However, (and you seem to know this already from later in your post!?), it puts most of the noise in ultrasonic frequencies or other areas where the ear is less sensitive and has a relatively high absolute threshold of hearing (ATH) so that it can reduce the noise in the most sensitive frequencies where the ATH is lower. For that reason despite the considerably higher power, it sounds about 15-18 dB quieter than standard dither to the human ear.

This is another sign that it's what you hear, rather than simple measurements that is important. (Algorithms that take account of psychoacoustics, such as ReplayGain's equal loudness curve can do a decent job of measuring roughly the perceived loudness, however).

Incidentally, referring to the top of the thread, I'd expect MP2 or Musepack's difference noise to be a little more noiselike than Vorbis' or MP3's simply because MP2 and Musepack are sub-band codecs (quantizing in the time domain over sub-bands) whereas Vorbis and MP3 are transform codec, quantizing each frequency component separately, so leaving residuals that can be as tonal as the original frequency. (I haven't listened for myself to prove this)

On the subject of noise shaping, lossy encoders like Musepack already incorporate some form of noise shaping. Bryant, the Wavpack developer, seems quite keen to implement strong ATH-type noise shaping for lossy mode, according to discussions we had in the forums. This may reduce the perceived noise artifact or reduce it to similar levels at lower bitrates.
Title: Observing the loss.
Post by: atici on 2003-07-14 18:18:27
Quote
You might be surprised to learn that the amount of noise power it exhibits (just like Foobar2000's strong ATH noise shaping dither) is considerably (many times) higher than for standard dither with no noise shaping.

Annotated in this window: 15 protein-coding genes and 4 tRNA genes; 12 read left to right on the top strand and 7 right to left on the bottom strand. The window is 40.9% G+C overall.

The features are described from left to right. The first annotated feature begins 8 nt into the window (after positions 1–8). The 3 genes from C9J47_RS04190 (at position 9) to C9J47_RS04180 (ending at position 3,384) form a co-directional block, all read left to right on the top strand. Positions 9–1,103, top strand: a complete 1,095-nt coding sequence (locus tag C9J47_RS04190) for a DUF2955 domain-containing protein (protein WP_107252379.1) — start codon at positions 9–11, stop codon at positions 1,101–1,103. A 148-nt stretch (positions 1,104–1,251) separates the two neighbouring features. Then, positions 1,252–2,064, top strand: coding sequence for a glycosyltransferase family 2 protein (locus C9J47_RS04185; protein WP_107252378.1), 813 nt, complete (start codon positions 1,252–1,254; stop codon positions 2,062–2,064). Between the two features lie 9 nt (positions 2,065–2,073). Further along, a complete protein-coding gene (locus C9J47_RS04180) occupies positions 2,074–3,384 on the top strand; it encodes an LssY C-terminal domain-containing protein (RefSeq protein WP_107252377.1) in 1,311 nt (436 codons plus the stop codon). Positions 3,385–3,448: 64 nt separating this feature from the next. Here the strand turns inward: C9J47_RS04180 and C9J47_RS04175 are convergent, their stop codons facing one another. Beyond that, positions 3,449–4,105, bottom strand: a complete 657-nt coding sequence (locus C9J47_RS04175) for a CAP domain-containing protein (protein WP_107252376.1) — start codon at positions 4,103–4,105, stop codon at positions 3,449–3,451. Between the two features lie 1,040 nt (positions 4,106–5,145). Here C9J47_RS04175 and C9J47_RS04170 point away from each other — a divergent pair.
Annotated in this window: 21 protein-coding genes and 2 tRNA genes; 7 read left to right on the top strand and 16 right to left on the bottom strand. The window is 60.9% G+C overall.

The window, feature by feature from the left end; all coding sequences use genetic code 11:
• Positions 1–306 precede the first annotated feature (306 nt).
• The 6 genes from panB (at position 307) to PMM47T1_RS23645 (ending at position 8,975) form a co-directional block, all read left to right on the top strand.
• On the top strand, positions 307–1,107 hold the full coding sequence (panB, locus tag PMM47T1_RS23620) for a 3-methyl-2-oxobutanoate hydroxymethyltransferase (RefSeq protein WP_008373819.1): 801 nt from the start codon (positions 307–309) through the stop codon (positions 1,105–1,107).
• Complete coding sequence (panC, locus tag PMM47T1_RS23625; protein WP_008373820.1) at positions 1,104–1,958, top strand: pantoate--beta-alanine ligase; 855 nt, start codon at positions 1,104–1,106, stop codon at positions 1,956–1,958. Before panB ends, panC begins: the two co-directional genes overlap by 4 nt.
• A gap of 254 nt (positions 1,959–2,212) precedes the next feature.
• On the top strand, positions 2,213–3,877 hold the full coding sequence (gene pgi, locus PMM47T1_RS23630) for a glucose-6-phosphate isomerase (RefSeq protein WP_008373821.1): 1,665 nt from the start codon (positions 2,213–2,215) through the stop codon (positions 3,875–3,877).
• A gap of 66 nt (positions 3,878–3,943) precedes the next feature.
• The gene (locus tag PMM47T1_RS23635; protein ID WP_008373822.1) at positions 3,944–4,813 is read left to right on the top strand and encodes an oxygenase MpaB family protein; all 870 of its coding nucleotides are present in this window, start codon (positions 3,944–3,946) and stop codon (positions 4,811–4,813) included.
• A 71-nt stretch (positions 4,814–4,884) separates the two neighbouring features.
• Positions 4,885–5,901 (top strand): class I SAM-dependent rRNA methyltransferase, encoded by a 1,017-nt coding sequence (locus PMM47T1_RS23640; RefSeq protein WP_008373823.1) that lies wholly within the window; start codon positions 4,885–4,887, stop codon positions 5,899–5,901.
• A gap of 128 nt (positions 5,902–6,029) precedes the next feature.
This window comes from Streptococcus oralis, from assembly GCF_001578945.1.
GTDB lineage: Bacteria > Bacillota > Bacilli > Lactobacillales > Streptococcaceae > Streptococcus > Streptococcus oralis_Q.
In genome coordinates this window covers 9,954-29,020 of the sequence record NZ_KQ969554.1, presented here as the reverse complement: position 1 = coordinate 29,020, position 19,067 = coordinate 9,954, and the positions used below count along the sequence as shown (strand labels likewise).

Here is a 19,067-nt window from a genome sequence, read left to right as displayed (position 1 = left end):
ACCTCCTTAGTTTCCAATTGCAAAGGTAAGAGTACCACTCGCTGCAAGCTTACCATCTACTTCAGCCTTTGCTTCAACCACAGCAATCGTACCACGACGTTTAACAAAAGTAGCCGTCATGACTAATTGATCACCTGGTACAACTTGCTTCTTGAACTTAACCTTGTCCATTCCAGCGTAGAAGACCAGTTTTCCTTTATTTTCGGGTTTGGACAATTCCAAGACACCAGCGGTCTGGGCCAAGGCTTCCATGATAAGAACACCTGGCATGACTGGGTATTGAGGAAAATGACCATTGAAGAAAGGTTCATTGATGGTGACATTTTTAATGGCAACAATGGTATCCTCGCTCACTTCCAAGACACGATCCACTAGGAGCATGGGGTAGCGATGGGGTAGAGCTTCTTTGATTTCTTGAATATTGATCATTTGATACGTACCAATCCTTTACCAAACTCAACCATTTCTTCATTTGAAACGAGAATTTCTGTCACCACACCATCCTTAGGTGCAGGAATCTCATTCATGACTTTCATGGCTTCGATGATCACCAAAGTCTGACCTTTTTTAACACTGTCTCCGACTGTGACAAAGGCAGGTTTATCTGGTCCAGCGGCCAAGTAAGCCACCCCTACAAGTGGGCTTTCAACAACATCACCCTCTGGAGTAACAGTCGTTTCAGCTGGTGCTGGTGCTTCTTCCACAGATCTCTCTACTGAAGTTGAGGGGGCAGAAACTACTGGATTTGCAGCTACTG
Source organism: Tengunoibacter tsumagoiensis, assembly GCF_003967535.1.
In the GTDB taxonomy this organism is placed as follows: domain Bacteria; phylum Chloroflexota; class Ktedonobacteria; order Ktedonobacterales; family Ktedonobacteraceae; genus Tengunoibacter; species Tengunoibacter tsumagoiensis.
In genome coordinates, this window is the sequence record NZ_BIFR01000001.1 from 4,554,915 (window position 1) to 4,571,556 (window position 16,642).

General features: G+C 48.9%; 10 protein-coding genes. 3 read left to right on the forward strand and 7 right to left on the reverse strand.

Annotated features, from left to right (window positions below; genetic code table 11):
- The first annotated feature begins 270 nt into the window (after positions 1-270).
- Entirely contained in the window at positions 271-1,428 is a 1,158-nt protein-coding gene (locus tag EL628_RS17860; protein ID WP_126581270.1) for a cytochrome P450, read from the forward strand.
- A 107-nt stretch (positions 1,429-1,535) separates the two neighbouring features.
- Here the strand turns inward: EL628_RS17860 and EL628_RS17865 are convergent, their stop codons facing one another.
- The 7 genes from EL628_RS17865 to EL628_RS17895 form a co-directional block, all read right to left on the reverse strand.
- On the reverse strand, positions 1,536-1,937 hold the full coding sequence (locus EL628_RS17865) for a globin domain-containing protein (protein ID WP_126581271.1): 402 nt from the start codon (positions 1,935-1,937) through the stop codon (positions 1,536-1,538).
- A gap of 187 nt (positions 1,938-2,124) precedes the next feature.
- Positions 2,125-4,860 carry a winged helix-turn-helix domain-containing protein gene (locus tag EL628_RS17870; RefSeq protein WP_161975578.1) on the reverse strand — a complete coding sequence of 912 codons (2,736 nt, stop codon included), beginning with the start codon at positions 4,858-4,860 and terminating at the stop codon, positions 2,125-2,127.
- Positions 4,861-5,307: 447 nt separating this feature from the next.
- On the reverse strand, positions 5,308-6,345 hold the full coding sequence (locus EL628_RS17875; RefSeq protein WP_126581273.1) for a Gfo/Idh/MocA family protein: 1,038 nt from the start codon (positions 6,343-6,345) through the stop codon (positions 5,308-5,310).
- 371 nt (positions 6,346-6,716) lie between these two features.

Are you sure? I think you are talking about the "Type 1" of Waves. "Type 2" focuses on low power.
Title: Observing the loss.
Post by: DickD on 2003-07-14 18:25:55
Quote
Quote
You might be surprised to learn that the amount of noise power it exhibits (just like Foobar2000's strong ATH noise shaping dither) is considerably (many times) higher than for standard dither with no noise shaping.


Are you sure? I think you are talking about the "Type 1" of Waves. "Type 2" focuses on low power.

atici: No, I'm not sure, I only said "I understand that it's noise shaping dither". Noise shaping dither necessarily contains more power so that it still dithers correctly while reducing the audible noise compared to unshaped minimal dither. It was inference.

I can't see any other way it would work, unless it uses insufficient dither and instead permits some truncation distortion in a trade-off for lower dither noise. I don't have Waves DSPs to know the modes exactly, but I thought it as more like L2 Ultra dither, which I've read about.
Title: Observing the loss.
Post by: atici on 2003-07-14 18:44:02
Quote
I thought it as more like L2 Ultra dither, which I've read about.


The default mode of L2 Ultra is "Type 1". "Type 2" is the one aimed for low power. You can choose either of them.

Quote
However, (and you seem to know this already from later in your post!?), it puts most of the noise in ultrasonic frequencies or other areas where the ear is less sensitive and has a relatively high absolute threshold of hearing (ATH) so that it can reduce the noise in the most sensitive frequencies where the ATH is lower.


Noise shaping phase is separate from the dither and based on different algorithms AFAIK (that's at least how it is explained in its booklet). I don't know the specifics of Waves' plugins thus I don't know whether your inference works in this case.

Anyway, that's not the main discussion  It was just an example.
Title: Observing the loss.
Post by: DickD on 2003-07-15 09:37:55
Quote
The default mode of L2 Ultra is "Type 1". "Type 2" is the one aimed for low power. You can choose either of them.


Thanks for clarifying.

Quote